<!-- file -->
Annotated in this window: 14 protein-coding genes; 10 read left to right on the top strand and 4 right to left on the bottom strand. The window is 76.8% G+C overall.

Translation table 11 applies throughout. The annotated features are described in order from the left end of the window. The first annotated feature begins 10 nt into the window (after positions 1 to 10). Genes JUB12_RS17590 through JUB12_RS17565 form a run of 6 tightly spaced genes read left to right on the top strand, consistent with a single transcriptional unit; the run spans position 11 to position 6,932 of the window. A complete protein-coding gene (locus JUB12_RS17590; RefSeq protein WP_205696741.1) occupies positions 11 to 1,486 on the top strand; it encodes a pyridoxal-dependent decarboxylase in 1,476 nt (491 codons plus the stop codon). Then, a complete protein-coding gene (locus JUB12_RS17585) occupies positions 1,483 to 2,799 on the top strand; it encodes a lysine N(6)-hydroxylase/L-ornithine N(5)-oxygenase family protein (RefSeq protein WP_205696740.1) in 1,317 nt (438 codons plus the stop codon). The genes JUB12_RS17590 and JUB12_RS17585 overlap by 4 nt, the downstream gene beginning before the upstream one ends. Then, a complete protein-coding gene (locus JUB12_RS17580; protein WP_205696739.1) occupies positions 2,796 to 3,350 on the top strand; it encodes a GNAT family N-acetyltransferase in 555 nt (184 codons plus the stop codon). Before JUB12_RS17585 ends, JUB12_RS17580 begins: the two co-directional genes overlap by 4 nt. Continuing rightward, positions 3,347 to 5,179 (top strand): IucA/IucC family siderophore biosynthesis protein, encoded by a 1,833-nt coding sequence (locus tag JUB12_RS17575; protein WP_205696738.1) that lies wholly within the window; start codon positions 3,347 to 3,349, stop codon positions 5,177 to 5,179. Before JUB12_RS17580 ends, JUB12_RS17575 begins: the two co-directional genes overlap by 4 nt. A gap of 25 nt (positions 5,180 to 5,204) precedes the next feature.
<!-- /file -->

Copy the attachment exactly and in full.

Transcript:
Annotated in this window: 14 protein-coding genes; 10 read left to right on the top strand and 4 right to left on the bottom strand. The window is 76.8% G+C overall.

Translation table 11 applies throughout. The annotated features are described in order from the left end of the window. The first annotated feature begins 10 nt into the window (after positions 1 to 10). Genes JUB12_RS17590 through JUB12_RS17565 form a run of 6 tightly spaced genes read left to right on the top strand, consistent with a single transcriptional unit; the run spans position 11 to position 6,932 of the window. A complete protein-coding gene (locus JUB12_RS17590; RefSeq protein WP_205696741.1) occupies positions 11 to 1,486 on the top strand; it encodes a pyridoxal-dependent decarboxylase in 1,476 nt (491 codons plus the stop codon). Then, a complete protein-coding gene (locus JUB12_RS17585) occupies positions 1,483 to 2,799 on the top strand; it encodes a lysine N(6)-hydroxylase/L-ornithine N(5)-oxygenase family protein (RefSeq protein WP_205696740.1) in 1,317 nt (438 codons plus the stop codon). The genes JUB12_RS17590 and JUB12_RS17585 overlap by 4 nt, the downstream gene beginning before the upstream one ends. Then, a complete protein-coding gene (locus JUB12_RS17580; protein WP_205696739.1) occupies positions 2,796 to 3,350 on the top strand; it encodes a GNAT family N-acetyltransferase in 555 nt (184 codons plus the stop codon). Before JUB12_RS17585 ends, JUB12_RS17580 begins: the two co-directional genes overlap by 4 nt. Continuing rightward, positions 3,347 to 5,179 (top strand): IucA/IucC family siderophore biosynthesis protein, encoded by a 1,833-nt coding sequence (locus tag JUB12_RS17575; protein WP_205696738.1) that lies wholly within the window; start codon positions 3,347 to 3,349, stop codon positions 5,177 to 5,179. Before JUB12_RS17580 ends, JUB12_RS17575 begins: the two co-directional genes overlap by 4 nt. A gap of 25 nt (positions 5,180 to 5,204) precedes the next feature.